A blessed feast of St. John the Evangelist to any readers I happen to have. That's today, which happens to be the third day of Christmas. And here's a really cute way to tie the feast day to the topic of this post: It is only in St. John's Gospel that we find the story of the wedding at Cana! So I managed to find an excuse for putting up this post on this particular day. Rim shot!
In real fact, the topic is on my mind because of a debate on Facebook. (What else, right?)
The approximate question at issue was whether or not Christians in the (approximately, evangelical Protestant) church make an "idol" of marriage. Plus assorted other questions such as whether an emphasis upon marriage and questions to young people such as a parents' asking a young man, "When are you going to get married?" understandably make the recipient of the question feel like he is insufficiently valued as an individual.
Now, I don't go to a lot of Protestant evangelical churches, because I'm a member of a continuing Anglican church. So one could argue that I lack information. That is perhaps true, but I do keep in touch with the evangelical scene through a host of friends, through activities like concerts, and through the Internet. And I just don't see this "idolatry" of marriage. On the contrary, I see too many evangelical and other Christian young people not taking an intentional stance toward marriage, not openly talking about their desire for it, not treating it as a normal part of life, and in particular (and in this last point I'm thinking chiefly of young men) not pursuing it actively. Not asking girls out, not getting on a dating site (if your local region is really that devoid of local talent or if you've been having difficulties finding someone), not asking yourself if your standards of physical beauty are artificial and unrealistic. I see late marriage becoming a norm without any excuses given. Very late marriage among the heathens makes a certain amount of perverse sense, because the heathen aren't waiting for marriage for sex (of some kind or another) and often don't value forming families and having babies. Or they consider waiting and then undergoing elaborate fertility treatments to be normal. But for Christians, a failure of intentionality about marriage is not terribly defensible. Even an open, "Gee, I'd like to find a girlfriend and get married, but the economy stinks, and I don't have a job. What should I do?" would be better than the sort of taboo that seems to surround talk of marriage. And in Christian circles there is the additional oddity of what I might call "millenial prudery." Some millenial Christians may tell you that the F-bomb is just another word, but try telling the guys that they might want to get married for reasons of chastity and you've apparently said something dirty and unspiritual.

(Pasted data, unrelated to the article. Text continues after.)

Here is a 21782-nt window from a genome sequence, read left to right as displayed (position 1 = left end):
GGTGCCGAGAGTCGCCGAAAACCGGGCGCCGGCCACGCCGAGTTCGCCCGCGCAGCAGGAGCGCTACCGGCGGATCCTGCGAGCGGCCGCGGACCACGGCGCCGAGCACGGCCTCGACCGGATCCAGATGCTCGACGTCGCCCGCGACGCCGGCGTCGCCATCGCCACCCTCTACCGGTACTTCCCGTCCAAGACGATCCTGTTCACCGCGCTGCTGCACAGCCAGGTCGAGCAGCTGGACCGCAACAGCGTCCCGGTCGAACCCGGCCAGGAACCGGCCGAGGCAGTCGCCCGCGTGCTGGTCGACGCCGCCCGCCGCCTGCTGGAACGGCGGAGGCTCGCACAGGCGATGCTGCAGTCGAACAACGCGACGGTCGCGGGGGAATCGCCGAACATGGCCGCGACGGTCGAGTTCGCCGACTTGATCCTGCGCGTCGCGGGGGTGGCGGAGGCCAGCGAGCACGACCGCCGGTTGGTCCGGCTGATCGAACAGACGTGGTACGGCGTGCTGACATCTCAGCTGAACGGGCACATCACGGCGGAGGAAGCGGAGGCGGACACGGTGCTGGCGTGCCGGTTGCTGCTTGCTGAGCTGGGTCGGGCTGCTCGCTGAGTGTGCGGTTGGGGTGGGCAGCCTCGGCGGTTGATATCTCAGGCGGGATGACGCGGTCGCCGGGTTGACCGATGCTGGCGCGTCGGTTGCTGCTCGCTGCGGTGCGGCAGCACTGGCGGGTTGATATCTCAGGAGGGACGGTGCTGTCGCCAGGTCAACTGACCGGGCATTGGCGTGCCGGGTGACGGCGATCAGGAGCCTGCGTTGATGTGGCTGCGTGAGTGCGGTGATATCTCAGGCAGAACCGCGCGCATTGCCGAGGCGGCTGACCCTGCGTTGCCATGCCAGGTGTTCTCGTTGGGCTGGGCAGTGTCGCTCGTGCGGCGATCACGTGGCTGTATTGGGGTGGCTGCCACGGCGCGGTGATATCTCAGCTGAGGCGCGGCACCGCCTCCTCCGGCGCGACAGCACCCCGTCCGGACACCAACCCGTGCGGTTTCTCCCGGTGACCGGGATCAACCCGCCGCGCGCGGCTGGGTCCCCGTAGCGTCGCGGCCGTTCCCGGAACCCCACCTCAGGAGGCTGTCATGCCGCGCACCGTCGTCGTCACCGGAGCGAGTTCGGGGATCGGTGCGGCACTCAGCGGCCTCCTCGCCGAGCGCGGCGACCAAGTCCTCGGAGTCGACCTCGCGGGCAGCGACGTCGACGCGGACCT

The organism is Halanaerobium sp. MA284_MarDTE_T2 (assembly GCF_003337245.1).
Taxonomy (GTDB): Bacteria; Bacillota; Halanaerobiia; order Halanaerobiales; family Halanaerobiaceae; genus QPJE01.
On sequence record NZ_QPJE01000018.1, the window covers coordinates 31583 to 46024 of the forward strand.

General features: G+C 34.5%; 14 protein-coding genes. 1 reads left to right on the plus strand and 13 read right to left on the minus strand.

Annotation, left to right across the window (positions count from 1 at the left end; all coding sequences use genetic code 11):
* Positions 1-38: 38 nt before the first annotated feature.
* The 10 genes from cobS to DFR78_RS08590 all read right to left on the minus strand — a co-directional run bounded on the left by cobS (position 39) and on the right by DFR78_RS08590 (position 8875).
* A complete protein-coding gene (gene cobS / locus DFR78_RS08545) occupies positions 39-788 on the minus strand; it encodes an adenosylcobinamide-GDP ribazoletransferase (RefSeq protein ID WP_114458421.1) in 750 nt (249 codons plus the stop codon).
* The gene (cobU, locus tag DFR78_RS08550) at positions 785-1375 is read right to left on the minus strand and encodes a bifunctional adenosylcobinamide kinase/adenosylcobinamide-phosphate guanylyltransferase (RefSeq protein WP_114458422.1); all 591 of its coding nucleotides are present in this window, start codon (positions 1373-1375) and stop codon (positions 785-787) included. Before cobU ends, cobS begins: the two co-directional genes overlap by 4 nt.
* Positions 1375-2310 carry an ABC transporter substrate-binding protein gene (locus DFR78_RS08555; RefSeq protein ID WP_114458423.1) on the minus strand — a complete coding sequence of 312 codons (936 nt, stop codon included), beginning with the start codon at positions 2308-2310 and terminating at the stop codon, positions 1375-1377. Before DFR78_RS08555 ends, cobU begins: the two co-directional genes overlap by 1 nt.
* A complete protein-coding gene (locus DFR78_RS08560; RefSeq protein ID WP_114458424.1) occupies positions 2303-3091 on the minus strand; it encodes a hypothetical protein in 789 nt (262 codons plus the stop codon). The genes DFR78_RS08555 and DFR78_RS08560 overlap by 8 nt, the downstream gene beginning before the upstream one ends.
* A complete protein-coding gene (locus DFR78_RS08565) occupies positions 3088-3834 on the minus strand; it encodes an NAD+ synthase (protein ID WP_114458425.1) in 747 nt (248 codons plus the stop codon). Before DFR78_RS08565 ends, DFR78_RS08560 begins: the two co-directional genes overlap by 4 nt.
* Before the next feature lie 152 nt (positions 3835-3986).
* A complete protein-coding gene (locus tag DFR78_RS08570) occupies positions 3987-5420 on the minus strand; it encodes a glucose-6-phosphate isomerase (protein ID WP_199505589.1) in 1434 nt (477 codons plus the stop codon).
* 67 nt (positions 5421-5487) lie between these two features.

So I admit to just not seeing this "marriage idolatry" that I'm hearing about.
But here are some further questions: Given that Christians are supposed to find their all in all in Jesus Christ, do we need to be teaching more young people that "Jesus is enough" and doing more to affirm the value of the single individual? Is there a real danger that the kinds of things I said in the last paragraph will a) teach people (if they listen to them) to be too "earthly minded" or b) wrongly encourage people to place their true worth in whether or not they are married?
To answer this, let me first say that I think the Catholics are right to have a separate value for celibacy (and even virginity) that is its "own thing," separate from the value for marriage. This seems to me to be clear-thinking and robust. Like extreme poverty, singleness may be a special, difficult, and powerful way of testifying to and serving the kingdom of God. So by no means am I saying that anyone who doesn't get married, or even (more radically) anyone who deliberately chooses not to get married, is doing something immoral. St. Paul makes it very clear that some people legitimately remain single for reasons of being wholly devoted to serving the Lord. He even hints that this is in some sense the better way. Hence the Catholic idea of monks, priests, and nuns who embrace celibacy deliberately.